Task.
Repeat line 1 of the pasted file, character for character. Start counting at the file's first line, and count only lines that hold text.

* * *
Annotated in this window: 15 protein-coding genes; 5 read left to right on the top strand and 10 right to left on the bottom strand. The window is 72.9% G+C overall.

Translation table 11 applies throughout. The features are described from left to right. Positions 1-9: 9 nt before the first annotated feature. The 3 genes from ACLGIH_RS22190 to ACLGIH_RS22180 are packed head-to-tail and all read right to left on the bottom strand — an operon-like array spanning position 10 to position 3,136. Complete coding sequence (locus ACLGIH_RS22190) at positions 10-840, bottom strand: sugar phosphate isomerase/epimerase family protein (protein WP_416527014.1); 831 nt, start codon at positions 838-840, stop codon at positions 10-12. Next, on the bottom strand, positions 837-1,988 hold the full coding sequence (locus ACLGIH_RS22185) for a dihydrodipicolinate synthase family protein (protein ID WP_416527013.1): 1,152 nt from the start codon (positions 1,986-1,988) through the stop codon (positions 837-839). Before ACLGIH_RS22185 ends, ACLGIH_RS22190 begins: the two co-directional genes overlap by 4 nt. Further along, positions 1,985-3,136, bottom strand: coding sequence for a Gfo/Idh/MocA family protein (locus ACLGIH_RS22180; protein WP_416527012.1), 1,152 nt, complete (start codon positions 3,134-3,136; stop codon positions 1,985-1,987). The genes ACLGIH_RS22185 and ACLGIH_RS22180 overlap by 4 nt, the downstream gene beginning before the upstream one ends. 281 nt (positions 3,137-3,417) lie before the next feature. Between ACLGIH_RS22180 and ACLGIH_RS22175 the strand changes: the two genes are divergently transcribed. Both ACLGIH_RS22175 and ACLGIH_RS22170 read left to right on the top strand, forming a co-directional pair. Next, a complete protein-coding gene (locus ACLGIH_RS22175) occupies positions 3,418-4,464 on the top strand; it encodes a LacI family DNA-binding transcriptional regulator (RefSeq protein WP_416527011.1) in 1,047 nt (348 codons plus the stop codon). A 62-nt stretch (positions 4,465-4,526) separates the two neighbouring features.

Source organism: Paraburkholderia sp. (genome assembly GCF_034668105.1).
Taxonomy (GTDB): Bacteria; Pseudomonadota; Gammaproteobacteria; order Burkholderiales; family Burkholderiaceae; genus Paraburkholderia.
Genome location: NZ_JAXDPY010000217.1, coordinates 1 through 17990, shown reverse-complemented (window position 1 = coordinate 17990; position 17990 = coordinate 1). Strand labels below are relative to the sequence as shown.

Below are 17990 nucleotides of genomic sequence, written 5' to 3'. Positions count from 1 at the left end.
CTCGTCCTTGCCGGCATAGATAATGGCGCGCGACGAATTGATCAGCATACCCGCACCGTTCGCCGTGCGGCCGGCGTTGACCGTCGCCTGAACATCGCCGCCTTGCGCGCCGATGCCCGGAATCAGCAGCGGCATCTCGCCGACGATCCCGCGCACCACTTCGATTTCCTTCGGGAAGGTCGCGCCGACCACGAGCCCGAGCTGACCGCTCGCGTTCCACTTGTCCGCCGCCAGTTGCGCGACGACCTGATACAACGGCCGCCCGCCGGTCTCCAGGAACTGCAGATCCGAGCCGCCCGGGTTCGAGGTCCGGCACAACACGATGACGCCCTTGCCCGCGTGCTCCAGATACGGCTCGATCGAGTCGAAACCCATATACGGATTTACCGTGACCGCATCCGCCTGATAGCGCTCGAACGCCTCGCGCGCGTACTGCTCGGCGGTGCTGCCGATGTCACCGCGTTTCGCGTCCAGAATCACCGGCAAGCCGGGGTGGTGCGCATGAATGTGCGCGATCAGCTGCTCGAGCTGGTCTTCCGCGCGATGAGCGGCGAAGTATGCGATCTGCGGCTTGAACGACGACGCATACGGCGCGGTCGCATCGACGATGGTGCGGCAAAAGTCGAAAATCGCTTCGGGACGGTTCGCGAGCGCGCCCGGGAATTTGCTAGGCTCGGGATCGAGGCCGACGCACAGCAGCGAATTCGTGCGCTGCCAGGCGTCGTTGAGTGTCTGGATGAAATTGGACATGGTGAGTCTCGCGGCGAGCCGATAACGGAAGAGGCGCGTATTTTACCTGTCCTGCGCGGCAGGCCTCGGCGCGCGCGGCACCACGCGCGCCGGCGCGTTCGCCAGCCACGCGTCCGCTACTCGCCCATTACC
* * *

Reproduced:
Annotated in this window: 15 protein-coding genes; 5 read left to right on the top strand and 10 right to left on the bottom strand. The window is 72.9% G+C overall.